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A dangerous smoke blanket has settled in Sydney, triggering smoke detectors and sending thousands to buy face masks, while thousands of firefighters in New South Wales have continued to fight flames.
At least 2.7 million hectares have been reported. According to the Rural Fire Service, a large fire has been burning across the state since the beginning of the 2019 bushfire season, and was still burning Tuesday afternoon north of Sydney. Many people have bought face masks because the air quality index reaches twelve times the level of danger.
The setting sun has been shining red for weeks.
Saeed Khan / Getty Images
"Today's ridiculous smoke was the turning point for buying a mask," said Sydney Parentser Nick Parmenter to BuzzFeed News on Tuesday afternoon.
The 34-year-old woman is seven months pregnant, taking additional precautions.
Sydneysiders! Don't let stigma or discomfort stop you from wearing a P2 or higher mask for protection. Hopefully my attempt to have scary eyes convinced you to do it 😂😂 #sydneysmoke
05:18 – December 05, 2019
"It is clear that this could take some time, so we don't want to take any chances," he said.
The thick smoke in Sydney today against a normal day 😷 #sydneysmoke #NSWfires #NSWbushfires
04:25 – December 05, 2019
Parmenter ensured that the mask is rated PM2.5, which means that particles with a diameter of 2.5 micrometers or less can be hidden.
NSW Health warns of these particles, the concentration of which increases with bushfires and dust. Storms are "so small that they can penetrate deep into the lungs and into the bloodstream".
This is the smoke from the bush fire, you cannot see Sydney Harbor from the Sydney Harbor Bridge.
01:08 – 10.12.2019
"I was definitely more concerned with the development of the situation, particularly with regard to the effects on our baby – both the health and the world into which they were born," said Parmenter.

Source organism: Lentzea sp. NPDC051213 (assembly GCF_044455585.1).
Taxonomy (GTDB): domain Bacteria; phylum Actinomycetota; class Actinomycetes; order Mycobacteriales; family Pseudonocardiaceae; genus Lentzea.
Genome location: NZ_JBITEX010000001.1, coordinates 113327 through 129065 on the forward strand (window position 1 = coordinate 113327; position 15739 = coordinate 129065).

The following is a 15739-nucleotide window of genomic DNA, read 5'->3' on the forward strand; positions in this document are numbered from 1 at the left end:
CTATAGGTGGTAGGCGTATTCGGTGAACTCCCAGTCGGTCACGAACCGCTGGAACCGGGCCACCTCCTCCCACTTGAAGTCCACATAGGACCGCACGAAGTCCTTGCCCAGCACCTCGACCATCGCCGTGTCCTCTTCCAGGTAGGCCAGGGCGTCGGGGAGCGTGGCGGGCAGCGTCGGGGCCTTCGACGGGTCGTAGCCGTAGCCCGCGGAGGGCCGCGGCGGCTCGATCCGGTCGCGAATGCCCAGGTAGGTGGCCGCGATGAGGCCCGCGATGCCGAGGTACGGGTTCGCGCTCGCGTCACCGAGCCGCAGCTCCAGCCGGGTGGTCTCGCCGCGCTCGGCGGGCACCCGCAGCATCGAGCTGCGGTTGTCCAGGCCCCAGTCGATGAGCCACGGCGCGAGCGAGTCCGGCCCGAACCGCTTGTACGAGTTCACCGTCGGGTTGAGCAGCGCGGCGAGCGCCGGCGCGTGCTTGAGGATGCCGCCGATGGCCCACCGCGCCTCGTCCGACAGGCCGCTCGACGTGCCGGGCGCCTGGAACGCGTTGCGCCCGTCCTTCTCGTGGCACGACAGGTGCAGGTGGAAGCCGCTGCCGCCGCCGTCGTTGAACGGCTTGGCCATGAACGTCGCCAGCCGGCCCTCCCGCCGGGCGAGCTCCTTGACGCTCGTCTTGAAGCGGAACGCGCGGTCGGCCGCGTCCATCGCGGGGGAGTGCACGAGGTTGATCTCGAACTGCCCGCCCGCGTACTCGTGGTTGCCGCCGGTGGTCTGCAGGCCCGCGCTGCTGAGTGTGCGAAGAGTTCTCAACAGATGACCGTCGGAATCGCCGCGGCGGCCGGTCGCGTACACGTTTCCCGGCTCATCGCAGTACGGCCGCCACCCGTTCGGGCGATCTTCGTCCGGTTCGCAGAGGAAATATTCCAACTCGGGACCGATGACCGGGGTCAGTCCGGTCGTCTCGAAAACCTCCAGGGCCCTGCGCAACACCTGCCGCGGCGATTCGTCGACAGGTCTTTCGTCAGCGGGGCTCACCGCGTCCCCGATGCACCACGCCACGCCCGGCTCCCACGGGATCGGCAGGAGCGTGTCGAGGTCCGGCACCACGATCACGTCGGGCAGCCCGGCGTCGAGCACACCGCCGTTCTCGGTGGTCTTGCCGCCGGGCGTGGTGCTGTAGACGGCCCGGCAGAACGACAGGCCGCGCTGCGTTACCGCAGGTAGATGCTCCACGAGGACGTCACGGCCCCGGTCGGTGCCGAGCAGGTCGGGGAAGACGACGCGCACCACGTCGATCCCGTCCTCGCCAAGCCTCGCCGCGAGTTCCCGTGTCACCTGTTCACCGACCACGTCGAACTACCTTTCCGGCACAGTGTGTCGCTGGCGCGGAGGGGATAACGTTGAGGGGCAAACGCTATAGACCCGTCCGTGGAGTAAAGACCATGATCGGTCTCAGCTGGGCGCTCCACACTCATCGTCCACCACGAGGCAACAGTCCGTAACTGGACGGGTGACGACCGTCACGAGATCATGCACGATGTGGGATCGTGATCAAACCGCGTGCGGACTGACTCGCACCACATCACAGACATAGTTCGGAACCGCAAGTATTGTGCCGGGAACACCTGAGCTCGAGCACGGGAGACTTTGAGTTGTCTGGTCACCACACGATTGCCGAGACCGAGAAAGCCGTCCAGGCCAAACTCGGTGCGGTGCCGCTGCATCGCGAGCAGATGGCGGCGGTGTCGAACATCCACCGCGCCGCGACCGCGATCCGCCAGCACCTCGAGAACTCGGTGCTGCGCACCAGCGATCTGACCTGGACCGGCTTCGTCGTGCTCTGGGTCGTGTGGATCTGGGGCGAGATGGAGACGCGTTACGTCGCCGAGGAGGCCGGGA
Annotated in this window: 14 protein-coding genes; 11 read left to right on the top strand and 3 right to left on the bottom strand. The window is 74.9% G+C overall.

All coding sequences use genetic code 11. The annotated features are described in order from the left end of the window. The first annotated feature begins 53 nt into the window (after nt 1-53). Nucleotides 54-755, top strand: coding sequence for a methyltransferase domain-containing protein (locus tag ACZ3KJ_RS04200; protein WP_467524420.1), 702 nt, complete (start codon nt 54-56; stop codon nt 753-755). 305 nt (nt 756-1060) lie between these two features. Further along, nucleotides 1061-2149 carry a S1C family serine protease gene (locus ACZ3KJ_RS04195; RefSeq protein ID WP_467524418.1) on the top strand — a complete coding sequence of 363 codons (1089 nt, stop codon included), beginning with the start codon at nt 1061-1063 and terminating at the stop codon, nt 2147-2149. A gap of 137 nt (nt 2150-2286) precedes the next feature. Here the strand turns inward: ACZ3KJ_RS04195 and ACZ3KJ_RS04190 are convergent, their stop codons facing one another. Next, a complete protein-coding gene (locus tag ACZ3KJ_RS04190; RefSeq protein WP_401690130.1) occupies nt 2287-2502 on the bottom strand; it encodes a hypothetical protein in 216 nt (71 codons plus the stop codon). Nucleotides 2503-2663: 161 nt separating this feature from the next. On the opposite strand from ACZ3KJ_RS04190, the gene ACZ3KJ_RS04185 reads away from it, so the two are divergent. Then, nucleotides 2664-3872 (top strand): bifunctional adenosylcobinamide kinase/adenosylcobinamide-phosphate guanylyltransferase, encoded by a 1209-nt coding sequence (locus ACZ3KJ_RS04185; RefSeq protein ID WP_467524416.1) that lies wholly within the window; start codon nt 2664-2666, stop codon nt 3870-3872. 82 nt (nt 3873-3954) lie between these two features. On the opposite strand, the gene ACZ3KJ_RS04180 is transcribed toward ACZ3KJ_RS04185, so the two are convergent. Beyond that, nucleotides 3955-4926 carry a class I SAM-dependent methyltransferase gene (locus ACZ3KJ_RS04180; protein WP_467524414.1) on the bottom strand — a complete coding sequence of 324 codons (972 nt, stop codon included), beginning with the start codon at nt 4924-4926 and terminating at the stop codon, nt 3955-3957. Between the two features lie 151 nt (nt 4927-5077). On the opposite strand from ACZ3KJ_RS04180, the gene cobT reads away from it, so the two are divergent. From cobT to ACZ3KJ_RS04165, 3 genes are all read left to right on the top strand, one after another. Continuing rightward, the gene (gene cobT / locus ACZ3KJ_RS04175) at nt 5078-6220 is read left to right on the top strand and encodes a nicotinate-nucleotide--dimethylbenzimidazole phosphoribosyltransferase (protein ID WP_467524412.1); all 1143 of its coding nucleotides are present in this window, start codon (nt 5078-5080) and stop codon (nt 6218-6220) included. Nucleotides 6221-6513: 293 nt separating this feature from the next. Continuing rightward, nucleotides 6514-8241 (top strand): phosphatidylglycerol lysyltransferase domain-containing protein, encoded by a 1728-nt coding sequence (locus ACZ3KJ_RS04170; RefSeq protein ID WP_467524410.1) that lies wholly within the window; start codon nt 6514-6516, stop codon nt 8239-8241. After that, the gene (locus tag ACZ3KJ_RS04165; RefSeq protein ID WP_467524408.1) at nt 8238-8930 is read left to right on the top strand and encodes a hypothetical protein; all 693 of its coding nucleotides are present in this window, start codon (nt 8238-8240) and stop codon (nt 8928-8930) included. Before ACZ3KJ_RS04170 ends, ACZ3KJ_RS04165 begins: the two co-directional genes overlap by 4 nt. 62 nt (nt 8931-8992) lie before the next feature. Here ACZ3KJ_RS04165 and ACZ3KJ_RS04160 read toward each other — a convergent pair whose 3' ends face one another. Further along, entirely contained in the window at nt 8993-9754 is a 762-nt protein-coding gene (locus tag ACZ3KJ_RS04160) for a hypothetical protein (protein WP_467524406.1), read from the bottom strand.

"There is also a helplessness that is exacerbated by the fact that our leaders seem so uninterested in a real and ongoing crisis."
Parts of the UNSW campus are evacuated because smoke detectors are triggered and people are asked to gather outside. It's cool because the air is absolutely flawless out here. #bushfiresNSW
01:26 – 10.12.2019
Many offices, construction sites and university campuses in Sydney were cleared on Tuesday.
Marketing director Emma McGarry was forced to leave her Darlinghurst office after the fire alarm was triggered twice.
"Everyone feels generally uncomfortable with the smoke," McGarry told BuzzFeed News. "It affects everyone with existing breathing problems much more obviously, but in general it only feels more difficult to do without doing anything physically. It feels like an effort to breathe."
Your friends and family had decided against "regular activities" such as outdoor sports to avoid "headaches, dry throat, coughing, sneezing and nausea".
All of us who are creeping over the smoke in Sydney should take a moment to think about the people who are fighting this smoke … https://t.co/z5bkQoT4XG
06:03 – 06.12.2019
McGarry said it "feels pretty catastrophic to wake up with the smell of smoke every day."
"It definitely creates a feeling of general fear in most people I am in contact with," she said. "Also [there is] a general feeling of frustration that our government is no longer doing … this should be treated as a national crisis with a nationally coordinated response."
From the gateway building on Circular Quay you cannot even see the harbor bridge or the opera house. A fire alarm is triggered everywhere in the city.
00:34 – 10.12.2019
Prime Minister Scott Morrison on Tuesday dismissed the question of whether the government should increase resources to respond to bushfires and said volunteer fire services should not be professionalized.
NSW Prime Minister Gladys Berejiklian said it was a "very dangerous day" for the state.
Update: Today's smoke is much worse. I've lived in Sydney all my life. That's not normal. #sydneysmoke.
20:56 – December 09, 2019
"We cannot underestimate how it can be over the summer," said Berejiklian.
"When the conditions become hotter and dryer and the wind increases, this gives us a foretaste of what we are likely to experience in the coming months."